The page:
Most European Central Bank policy makers judged that buying government debt was the only option big enough to fight the threat of deflation when they met last month, an official account of the debate shows.
The Governing Council decided on Jan. 22 to start a €1.1 trillion ($1.3 trillion) asset-buying plan because existing programs “would fall short in quantitative terms,” according to the 18-page summary, the first time the ECB has published such a document. “Sovereign debt appeared to be the only remaining instrument of sufficient scope to provide the necessary monetary stimulus.”
Led by President Mario Draghi, the ECB is releasing accounts of its monetary-policy meetings in a revamp of its communications strategy. The approach carries risks for an institution that requires officials to act on behalf of the entire 19-nation currency bloc rather than their home states.
While the accounts don’t attribute views to individuals, they could still harden the stances of members from widely diverse economies. The ECB has avoided revealing the views of governors so they don’t come under domestic political pressure that could influence their decision-making.
Germany led opposition to quantitative easing, with Bundesbank President Jens Weidmann and Executive Board member Sabine Lautenschlaeger speaking against it both before and after the Jan. 22 meeting. While they weren’t named in the document, those arguments were represented in detail.
“A number of considerations in favor of maintaining a wait-and-see stance at the current meeting were advanced by some members,” according to the report. They saw “contained” risks of second-round effects from low euro-area inflation, and enough monetary-policy accommodation already in the pipeline. Sovereign QE should be “used only as a last resort in the event of an extremely adverse scenario.”
In contrast, Executive Board member Peter Praet, the ECB’s chief economist, said “the risk of second-round effects had increased further and, with it, the risk of too prolonged a period of too-low inflation.” Lack of action would have led to “unwarranted tightening in the monetary-policy stance.”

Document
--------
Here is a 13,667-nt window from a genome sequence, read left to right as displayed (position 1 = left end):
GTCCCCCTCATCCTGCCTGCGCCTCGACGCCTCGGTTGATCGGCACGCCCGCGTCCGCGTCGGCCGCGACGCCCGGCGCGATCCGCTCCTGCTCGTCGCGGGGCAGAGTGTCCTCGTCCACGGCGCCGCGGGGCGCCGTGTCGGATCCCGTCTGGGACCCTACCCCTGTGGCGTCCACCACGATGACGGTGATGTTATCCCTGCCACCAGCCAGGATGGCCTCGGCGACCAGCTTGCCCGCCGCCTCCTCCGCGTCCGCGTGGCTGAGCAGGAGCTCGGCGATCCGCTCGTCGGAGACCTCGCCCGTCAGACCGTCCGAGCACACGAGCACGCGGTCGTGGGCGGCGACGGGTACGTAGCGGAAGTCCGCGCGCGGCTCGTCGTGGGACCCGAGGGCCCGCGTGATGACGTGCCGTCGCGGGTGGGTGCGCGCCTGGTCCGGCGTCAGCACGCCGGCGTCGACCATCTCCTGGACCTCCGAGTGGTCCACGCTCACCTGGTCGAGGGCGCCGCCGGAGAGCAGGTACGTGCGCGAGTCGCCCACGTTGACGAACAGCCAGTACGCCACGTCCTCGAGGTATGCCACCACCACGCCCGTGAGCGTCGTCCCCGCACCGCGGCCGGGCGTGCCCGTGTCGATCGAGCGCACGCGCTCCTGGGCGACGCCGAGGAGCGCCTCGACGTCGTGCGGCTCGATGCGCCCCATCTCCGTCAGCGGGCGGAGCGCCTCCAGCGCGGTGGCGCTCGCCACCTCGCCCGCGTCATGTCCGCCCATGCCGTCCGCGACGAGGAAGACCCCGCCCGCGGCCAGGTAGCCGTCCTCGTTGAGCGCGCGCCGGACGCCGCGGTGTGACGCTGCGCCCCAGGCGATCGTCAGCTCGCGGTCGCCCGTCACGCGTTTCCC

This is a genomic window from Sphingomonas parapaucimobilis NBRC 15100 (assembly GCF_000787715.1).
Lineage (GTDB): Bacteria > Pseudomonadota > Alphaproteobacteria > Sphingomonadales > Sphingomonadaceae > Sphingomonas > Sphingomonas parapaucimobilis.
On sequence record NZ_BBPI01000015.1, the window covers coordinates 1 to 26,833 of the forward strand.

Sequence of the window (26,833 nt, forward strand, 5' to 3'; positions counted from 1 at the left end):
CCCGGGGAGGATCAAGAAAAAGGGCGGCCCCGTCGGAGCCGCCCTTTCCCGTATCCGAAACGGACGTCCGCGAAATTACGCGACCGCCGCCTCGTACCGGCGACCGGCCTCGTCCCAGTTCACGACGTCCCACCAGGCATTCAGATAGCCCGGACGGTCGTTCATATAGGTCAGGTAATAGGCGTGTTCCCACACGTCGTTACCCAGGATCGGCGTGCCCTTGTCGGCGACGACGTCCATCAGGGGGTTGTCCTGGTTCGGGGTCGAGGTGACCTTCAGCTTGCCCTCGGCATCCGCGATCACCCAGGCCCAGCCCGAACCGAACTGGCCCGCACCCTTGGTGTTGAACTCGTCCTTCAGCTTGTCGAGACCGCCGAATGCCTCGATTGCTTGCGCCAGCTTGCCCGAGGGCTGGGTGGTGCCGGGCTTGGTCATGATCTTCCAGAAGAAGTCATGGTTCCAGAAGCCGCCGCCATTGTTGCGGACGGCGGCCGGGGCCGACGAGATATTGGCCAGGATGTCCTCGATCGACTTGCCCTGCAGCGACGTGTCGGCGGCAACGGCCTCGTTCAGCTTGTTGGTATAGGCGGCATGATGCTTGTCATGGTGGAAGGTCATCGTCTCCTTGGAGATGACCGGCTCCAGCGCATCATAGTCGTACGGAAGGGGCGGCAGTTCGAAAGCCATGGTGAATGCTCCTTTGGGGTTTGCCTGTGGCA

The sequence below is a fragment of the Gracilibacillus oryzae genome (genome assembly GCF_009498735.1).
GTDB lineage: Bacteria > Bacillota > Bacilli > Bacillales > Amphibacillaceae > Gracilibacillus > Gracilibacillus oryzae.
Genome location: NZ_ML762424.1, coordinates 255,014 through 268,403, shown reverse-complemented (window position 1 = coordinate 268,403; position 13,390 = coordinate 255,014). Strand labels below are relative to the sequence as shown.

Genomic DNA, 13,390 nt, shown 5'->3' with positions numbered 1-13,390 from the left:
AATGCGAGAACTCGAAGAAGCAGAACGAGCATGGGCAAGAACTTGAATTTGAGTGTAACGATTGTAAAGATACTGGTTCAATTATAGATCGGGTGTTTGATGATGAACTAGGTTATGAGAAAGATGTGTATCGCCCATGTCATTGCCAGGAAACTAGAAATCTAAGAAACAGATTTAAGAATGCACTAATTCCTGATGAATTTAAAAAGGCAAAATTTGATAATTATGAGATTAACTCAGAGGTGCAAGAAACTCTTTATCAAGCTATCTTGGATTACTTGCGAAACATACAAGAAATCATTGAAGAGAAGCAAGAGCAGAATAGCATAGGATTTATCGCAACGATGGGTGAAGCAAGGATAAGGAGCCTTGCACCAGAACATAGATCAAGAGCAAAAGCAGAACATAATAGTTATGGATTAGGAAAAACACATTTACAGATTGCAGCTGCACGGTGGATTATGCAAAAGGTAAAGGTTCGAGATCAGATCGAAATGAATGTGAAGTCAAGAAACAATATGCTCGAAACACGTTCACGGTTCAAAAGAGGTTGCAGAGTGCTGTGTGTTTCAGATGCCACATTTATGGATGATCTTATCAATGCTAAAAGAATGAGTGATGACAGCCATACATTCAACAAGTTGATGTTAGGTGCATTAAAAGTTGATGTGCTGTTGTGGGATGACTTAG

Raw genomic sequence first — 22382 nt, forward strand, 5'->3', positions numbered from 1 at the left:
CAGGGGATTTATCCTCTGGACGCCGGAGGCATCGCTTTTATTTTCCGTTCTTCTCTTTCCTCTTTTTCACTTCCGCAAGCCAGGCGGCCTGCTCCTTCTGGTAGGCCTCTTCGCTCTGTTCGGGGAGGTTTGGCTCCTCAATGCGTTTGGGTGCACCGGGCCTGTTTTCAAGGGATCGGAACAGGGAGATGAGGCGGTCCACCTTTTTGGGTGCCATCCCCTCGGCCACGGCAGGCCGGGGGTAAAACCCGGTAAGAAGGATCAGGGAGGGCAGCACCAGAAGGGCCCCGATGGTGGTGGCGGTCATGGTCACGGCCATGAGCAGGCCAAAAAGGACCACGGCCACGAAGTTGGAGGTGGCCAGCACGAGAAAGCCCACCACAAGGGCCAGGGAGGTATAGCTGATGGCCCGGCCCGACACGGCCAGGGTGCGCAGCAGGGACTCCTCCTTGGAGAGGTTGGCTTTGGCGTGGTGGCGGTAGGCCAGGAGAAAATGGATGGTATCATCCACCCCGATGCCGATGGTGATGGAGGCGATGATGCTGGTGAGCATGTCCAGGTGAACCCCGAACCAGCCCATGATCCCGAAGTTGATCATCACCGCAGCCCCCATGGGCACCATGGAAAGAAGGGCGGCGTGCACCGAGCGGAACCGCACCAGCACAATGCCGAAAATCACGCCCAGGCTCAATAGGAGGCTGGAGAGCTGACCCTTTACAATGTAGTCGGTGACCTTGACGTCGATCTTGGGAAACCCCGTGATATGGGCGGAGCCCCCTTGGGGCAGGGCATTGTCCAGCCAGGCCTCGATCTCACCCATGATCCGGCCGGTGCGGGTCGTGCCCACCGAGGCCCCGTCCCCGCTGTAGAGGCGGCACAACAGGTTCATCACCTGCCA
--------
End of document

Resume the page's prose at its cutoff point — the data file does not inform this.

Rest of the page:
Praet and Executive Board member Benoit Coeure, who is responsible for market operations, were the only named Governing Council members whose views were given, as the account summarized their presentations.
Praet proposed buying €50 billion a month of assets until the end of 2016, the report showed. That was increased to €60 billion a month through September 2016 because of “broad support” for the “front-loading” of purchases.
While corporate bonds were considered, it was “widely judged” that the size of the market offered “limited scope for providing the degree of accommodation needed,” the document showed.
The ECB’s account is less explicit than at other major central banks. The Federal Open Market Committee, the Bank of England’s Monetary Policy Committee and the Bank of Japan all publish the votes of individual policy makers at meetings.
In the minutes of its February meeting published on Wednesday, the BOE said that while all officials voted in favor of maintaining the policy stance, two members saw the decision as “finely balanced.” The FOMC and BOJ indicate the level of support for specific arguments in discussions with phrases such as “many” or “a few” participants.
Summaries of the ECB’s two non-monetary policy meetings in each six-week cycle will not be issued, and the full minutes of all discussions will continue to be kept secret for 30 years.
“Now that people know what they say is for the record, there might be some who are more careful on how they state their position, but others will also want to make their case more forcefully,” Thomas Harjes, senior European economist at Barclays Plc in Frankfurt, said before the release. “More transparency is always welcome.”